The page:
Christmas Trees in ‘tight Supply,’ but No Boulder County Shortage
While many news headlines are highlighting a reported Christmas tree shortage, the executive director of the National Christmas Tree Association said that isn’t really accurate.
“It’s a tight supply,” said Tim O’Connor, who is based in Denver. “But it’s not a shortage.”
For the past few years, O’Connor has seen many stories about a tree deficit, even though the industry didn’t run out of trees in 2016 or 2017. It actually sold 27.4 million trees each year.
O’Connor worries the inaccurate stories will make consumers give up on finding a Christmas tree without even trying. Then, if a customer buys an artificial tree, “you’ve probably lost the customer for quite a while.”
The “tight supply” tree farms and sellers now face goes back a decade to the recession, according to O’Connor.
There was an oversupply at that time for a few reasons, he said. Many in the baby boomer generation, after sending kids off on their own, switched to artificial trees for convenience.
Then, the recession hit in 2008. People cut back discretionary spending, O’Connor said, and Christmas tree farms were one of the industries that took a hit.
Trees, especially larger ones, take a while to grow. Farmers plant a tree one year, then take care of it for many more years, and don’t get a return on it for about a decade.
In 2008, farmers had to weigh the costs of planting and maintaining against the distant idea of getting a profit, O’Connor said, “so it was a challenging time.”
Some farms closed down, and others chose not to plant as many trees.
Still, O’Connor said that last year, “there wasn’t a single community that we know of in the country that ran out of trees.
“There are certain locations where they might go to buy a tree where they might not have as many options,” he said. “But that doesn’t mean there isn’t a place down the road.”
Bob and Amy Condon have been selling pre-cut Christmas trees for 16 years (and pumpkins for 22) at their business, Cottonwood Farm, which is now in Lafayette.
Bob Condon has seen a change in supply since 2008.
“It’s harder to get exactly the trees you want when you want them,” he said. “It is very tight.”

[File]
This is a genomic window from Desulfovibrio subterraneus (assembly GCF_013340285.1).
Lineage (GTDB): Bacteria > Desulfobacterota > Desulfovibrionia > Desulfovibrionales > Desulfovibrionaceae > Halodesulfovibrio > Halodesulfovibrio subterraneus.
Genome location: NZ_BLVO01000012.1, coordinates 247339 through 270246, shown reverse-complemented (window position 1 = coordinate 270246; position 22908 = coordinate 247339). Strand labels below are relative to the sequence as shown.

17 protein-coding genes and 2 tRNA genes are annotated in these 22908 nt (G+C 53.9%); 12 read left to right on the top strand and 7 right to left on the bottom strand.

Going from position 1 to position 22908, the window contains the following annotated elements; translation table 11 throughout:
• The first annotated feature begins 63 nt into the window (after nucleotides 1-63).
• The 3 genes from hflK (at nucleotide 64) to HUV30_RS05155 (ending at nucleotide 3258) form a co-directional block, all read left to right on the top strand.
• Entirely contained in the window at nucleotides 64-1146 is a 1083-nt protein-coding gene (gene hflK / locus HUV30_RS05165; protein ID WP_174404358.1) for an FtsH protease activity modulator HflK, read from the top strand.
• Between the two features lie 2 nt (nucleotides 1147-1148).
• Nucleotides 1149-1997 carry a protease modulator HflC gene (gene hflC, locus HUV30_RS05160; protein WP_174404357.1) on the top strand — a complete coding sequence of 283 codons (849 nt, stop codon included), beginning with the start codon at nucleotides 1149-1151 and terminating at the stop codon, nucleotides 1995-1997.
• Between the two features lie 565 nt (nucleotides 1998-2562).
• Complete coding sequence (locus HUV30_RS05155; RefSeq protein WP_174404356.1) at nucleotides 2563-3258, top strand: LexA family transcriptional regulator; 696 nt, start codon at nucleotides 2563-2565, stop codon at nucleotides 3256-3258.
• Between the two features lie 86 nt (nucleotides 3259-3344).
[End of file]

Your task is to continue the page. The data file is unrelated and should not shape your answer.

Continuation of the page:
Condon said they still get a “pretty good supply of trees.” What has changed in recent years are costs.
The more popular wholesalers have increased their prices, which in turn has increased Condon’s costs by 50 to 60 percent since 2016, Condon said. In response, he’s let profit margins get thinner so the consumer doesn’t see a 60 percent price increase as well.
“But it makes it tight all around because it’s a very short and tricky season,” he said. “You’ve only got a few weeks of really serious selling, so you don’t want to over-buy or under-buy.”
Condon thinks prices are going up because supplies are shrinking 10 years out from the recessions — but the demand for nice trees has stayed the same.
The new buyer
Demand is now starting to grow again, according to O’Connor. It’s coming from the same consumers “who are driving the growth in organic foods” — young people.
Such customers want to know the story behind the products they buy, and they want a connection to it, O’Connor said.
“There’s nothing about a plastic tree made in China and shipped over on a boat that” connects with a young person’s life, he said.
But, he said that ethos “matches up perfectly with Christmas trees,” which are grown on local farms in the United States and Canada and sold at many family-owned businesses.
“It’s a logical thing that we’re seeing,” O’Connor said. “They’re going to farms, they’re posting themselves on social media with their families having this experience of getting this tree.”
Farmers are responding to the trend, he said, by providing opportunities for photos or ways for people to connect with the business on social media.
Real trees can also be mulched at the end of the season, making them a more environmentally-friendly option than an artificial tree.
Madeline St. Amour: 303-684-5212, firstname.lastname@example.org